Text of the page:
When I visited Japan several years ago I had a strange encounter. I saw a mysterious creature, a yokai.
It was during a walking tour. My sister and I were climbing up a long set of stairs toward a temple gate. Ahead of us we noticed some Japanese girls taking photos and exclaiming excitedly. What was this about? We climbed faster. In the bushes just off to the side, less than three feet away, we glimpsed a Japanese tanuki.
What are yokai? I like using the word yokai rather than trying to translate it. We can’t quite do it justice in translation: “a monster, spirit, goblin, ghost, demon, phantom, specter, fantastic being… or any unexplainable experience.” (Foster)
What’s a tanuki? They’re a raccoon dog, more closely related to a wolves or dogs than raccoon. Folklore calls them tricksters who can transform themselves.
Pom Poko is a Ghibli movie about tanuki. It’s a pseudo-documentary-style story about a group of tanuki whose homes are being threatened by human development. They decide to fight back using their mystical powers of transformation and deception. Operation Spectre is their grand plan to scare the humans, but everyone who sees them thinks it’s just a parade. They stand around wide-eyed in fascination rather than being afraid. So, the tanuki are faced with a harder choice – learn to live as humans in the human world, or live like animals wherever they can in the city.
Japanese yokai are so much fun. They can be scary, but these next two stories the yokai are mostly weird looking, and often times deceptively cute.
Natsume’s Book of Friends
My favorite manga about Japanese yokai is Natsume’s Book of Friends by Yuki Midorikawa.
It’s about a young boy who can see these mysterious creatures that no one else can. He gets into all sorts of trouble, because of his ability. People used to call him a liar for talking about weird-scary things, and he had to learn to lie and pretend to not see them.
So, at first Natsume just wants a normal kind of life, but he slowly realizes he cares about both worlds, the human and the yokai. It’s a gentle story about the ongoing encounters between Natsume and the yokai.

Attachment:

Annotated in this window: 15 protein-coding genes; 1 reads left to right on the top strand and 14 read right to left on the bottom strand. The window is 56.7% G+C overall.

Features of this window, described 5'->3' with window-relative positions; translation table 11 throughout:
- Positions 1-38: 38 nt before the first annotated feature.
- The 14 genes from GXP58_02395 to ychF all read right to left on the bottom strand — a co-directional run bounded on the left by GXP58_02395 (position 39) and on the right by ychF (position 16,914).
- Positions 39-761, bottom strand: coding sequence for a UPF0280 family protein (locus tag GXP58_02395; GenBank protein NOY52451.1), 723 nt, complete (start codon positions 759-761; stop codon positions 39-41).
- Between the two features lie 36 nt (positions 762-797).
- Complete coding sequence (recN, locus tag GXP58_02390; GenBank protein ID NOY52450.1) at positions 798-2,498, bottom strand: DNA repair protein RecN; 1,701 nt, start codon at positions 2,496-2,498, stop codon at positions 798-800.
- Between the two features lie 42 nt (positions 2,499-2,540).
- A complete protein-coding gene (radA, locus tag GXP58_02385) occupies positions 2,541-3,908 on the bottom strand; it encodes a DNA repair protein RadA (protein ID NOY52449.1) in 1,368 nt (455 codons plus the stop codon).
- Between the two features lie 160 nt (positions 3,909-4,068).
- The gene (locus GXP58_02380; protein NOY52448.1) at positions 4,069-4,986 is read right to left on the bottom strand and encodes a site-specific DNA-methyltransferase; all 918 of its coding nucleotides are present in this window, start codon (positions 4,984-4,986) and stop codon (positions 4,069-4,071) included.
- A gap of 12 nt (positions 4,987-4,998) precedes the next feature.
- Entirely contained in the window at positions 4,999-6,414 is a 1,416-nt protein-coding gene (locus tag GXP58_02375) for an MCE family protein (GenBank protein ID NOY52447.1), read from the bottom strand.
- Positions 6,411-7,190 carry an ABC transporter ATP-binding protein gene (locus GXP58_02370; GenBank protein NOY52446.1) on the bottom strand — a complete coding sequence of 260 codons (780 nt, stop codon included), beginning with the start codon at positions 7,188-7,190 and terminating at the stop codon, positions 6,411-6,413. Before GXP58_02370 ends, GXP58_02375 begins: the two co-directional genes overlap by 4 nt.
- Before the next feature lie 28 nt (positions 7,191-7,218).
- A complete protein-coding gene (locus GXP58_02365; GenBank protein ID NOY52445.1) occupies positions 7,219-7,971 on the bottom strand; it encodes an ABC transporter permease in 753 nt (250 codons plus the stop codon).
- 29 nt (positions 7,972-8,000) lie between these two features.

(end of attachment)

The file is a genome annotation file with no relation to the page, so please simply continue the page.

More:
There are sweet stories, sad stories, and scary stories all mixed together. The artwork is delicate and little bit rough around the edges, but I like that about it.
The Morose Mononokean
More recently, I’m reading about yokai in The Morose Mononokean by Kiri Wazawa.
A young man named Hanae Ashiya encounters a fuzzy yokai and picks it up, thinking its a stuffed animal. Afterward, the fuzzy-ball gloms onto him and he suffers from its affections.
Do you see the fluffy white fur-ball in the panel below?
In the beginning Fuzzy is a scary yokai, because he’s making Ashiya sick. He’s an unknown. A strangeness. As Ashiya gets weaker, Fuzzy gets larger and larger. Then Ashiya finds a flyer for an exorcist, and wanders into a strange room called the Mononokean. There he meets Itsuki.
When Ashiya discovers the truth about Fuzzy, suddenly the yokai isn’t as scary. Fuzzy is the spirit of a dog, and just wanted someone to play with him again.
And so, Ashiya ends up working for Itsuki and he encounters all kinds of yokai: scary ones and sweet ones. There’s even a yokai who can’t express emotions except by using masks. He has different ones for crying and rage. But his laughing mask is missing and Ashiya must get it back for him. That’s easier said than done, because the mask is stuck on someone’s face. The man is a priest at a temple and bedridden from exhaustion due to laughing all the time. The only way to get the mask off is to have someone cry in front of him. Ashiya attempts to do this, but eventually’s the old man’s daughter ends up crying and frees him.
The human world and yokai world interact in really interesting ways in both this story. Should someone relatively normal like Ashiya be allowed to see yokai? Or is it too dangerous? There are some powerful monsters in the underworld that believe Ashiya’s ability to see is dangerous to them and they want to get rid of him.
Both Natsume and The Mononokean are bittersweet stories. They’re about seeing the world differently from most people, yet trying to make the world a better place for everyone.
Both tell stories about strange creatures, but the emotions present are so very familiar. How do we connect with someone so different from us? Why do we yearn for those connections? It’s never easy.
“There is an important relationship between that which cannot be seen (because it is invisible, indescribable, or numinous) and that which must not be seen (because it is terrible to look upon, frightening, or dangerous.)”
* Quotes from — Pandemonium and Parade: Japanese monsters and the culture of Yokai by Michael Dylan Foster
I’m always looking for more stories about yokai. If you know any, share in the comments.
Currently reading: First Grave on the Right by Darynda Jones
On my Kindle: nothing? (what’s wrong with me.)
Currently playing (and loving): No Man’s Sky